Hitler didn't "conquer" Austria and all Czechoslovakia though he did conquer part of it to some extent. He was handed them over on a silver platter. The Austrians themselves agreed to join Germany in the "Anschluss" and the appeasement governments of Britain, and France gave him the Sudetenland of Czechoslovakia - which happened to include all the country's fortifications. Hitler then walked in and took the rest of it to no resistance. Goebbels called these actions "the war of flowers" because of the garlands tossed into the streets as Hitler's troops marched in.
As to what I think about what happened to Poland, well I could say much, but I will say that Poland was doomed from the beginning by two things (1) the Polish corridor seperating East Prussia from the rest of Germany and (2) the topography of the land itself. Poland has been a battlefield virtually all its existence. The League of Nations, the Treaty of Versailles, and appeasement from Britain and France set Poland up for the fall. However, it is easy to sit back in these times and find fault with Britain and France. They both had lost millions, I'll say that again, millions of young men on the fields of WWI. An entire generation was lost. Three of my grandparents were Scots. All lost nearly all their male relatives of their generation. One grandmother had seven brothers - none returned from France. Having faced such losses, it can be understood by anyone of compassion how horror struck they must've been to see the spectre of such another war again.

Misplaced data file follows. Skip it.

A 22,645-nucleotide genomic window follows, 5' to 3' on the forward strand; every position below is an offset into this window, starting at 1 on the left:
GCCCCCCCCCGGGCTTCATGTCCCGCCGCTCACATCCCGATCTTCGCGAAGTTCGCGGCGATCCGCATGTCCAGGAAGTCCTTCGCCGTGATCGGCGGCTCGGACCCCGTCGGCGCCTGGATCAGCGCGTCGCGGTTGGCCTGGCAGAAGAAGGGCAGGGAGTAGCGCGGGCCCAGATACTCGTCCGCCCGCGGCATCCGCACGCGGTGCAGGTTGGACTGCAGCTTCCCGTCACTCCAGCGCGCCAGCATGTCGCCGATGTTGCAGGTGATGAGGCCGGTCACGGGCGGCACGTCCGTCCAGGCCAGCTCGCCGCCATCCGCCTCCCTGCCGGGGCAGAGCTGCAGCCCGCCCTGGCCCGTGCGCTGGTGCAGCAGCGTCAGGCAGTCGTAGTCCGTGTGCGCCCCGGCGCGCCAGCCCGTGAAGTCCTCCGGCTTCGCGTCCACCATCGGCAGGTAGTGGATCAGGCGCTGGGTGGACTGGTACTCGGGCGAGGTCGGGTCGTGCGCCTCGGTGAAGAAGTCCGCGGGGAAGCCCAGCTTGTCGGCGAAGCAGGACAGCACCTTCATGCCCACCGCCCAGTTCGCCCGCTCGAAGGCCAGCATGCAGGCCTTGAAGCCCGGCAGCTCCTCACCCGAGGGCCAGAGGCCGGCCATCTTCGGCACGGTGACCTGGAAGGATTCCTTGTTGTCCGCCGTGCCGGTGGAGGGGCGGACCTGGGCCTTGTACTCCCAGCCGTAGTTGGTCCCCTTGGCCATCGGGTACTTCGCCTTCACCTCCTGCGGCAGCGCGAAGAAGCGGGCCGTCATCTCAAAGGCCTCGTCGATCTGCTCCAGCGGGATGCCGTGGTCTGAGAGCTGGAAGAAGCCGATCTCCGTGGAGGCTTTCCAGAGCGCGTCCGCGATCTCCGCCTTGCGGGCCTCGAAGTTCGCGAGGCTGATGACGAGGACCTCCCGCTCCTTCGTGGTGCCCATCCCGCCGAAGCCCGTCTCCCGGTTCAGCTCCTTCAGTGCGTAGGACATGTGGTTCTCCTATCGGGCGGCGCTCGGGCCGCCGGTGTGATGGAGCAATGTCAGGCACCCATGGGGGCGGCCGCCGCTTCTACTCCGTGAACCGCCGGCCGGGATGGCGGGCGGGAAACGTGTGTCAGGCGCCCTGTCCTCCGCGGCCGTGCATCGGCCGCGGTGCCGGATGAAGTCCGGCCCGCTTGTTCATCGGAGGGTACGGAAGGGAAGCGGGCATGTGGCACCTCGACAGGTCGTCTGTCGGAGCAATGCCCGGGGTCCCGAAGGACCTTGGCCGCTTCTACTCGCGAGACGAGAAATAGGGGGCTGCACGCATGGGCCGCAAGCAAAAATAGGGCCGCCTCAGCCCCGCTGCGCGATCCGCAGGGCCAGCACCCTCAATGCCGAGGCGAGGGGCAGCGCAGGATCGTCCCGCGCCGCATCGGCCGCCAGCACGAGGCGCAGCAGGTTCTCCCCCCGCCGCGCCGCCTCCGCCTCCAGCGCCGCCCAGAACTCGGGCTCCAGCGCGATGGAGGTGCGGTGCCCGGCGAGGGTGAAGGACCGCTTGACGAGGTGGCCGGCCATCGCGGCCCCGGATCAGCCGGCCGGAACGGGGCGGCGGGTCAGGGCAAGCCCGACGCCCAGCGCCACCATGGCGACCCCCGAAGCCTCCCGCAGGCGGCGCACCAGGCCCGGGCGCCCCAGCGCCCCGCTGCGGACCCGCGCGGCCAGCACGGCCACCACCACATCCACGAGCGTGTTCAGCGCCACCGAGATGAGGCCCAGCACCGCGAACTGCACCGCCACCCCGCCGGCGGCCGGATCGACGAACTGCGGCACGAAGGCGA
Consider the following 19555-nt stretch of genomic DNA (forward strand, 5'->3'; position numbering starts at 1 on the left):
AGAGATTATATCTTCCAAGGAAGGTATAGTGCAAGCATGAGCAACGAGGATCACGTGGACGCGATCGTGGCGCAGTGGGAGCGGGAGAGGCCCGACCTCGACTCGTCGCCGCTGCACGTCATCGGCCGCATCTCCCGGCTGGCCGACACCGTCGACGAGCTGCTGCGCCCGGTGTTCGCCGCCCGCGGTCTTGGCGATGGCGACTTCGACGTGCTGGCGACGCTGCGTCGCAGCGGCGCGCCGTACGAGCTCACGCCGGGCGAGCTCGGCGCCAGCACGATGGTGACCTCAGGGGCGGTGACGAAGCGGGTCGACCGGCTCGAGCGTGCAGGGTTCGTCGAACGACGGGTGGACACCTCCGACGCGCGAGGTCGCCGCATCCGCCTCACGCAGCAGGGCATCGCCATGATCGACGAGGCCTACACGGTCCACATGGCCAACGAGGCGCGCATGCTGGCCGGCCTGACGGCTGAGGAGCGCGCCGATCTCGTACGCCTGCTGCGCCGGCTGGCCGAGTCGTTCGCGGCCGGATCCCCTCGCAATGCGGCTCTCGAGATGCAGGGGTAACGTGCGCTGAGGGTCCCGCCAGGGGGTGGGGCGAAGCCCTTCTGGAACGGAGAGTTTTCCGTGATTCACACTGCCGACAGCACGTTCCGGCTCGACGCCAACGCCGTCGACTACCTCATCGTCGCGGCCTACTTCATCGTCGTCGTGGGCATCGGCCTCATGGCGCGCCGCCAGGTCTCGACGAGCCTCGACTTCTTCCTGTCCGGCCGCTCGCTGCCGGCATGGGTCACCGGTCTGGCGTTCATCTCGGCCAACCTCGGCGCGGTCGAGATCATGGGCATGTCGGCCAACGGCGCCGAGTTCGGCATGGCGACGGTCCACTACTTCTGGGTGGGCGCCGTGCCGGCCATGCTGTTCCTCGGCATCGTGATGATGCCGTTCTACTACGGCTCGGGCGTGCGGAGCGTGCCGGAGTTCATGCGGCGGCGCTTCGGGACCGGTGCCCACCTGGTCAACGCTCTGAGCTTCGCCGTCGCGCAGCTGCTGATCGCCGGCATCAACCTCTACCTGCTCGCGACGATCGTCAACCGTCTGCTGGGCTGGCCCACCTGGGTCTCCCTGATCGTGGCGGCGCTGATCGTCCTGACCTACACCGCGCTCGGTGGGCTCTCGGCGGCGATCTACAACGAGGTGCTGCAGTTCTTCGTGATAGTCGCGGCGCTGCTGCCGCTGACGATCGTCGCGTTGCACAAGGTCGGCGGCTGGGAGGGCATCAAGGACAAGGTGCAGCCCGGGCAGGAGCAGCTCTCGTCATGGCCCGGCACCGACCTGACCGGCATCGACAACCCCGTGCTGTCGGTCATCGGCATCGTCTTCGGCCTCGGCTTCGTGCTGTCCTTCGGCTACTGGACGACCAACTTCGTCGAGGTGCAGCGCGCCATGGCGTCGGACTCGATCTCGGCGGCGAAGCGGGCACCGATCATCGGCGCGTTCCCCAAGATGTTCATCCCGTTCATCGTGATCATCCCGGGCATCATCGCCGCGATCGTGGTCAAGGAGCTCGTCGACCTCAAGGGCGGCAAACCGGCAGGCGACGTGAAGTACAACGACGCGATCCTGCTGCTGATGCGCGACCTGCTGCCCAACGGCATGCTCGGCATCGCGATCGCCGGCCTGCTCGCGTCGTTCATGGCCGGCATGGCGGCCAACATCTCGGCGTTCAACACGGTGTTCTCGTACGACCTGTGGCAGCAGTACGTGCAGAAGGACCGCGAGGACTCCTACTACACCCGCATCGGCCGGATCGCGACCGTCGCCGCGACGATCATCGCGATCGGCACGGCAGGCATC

"Do not forget your dogs of war, your big guns, which are the most-to-be respected arguments of the rights of kings."
- Frederick the Great, King of Prussia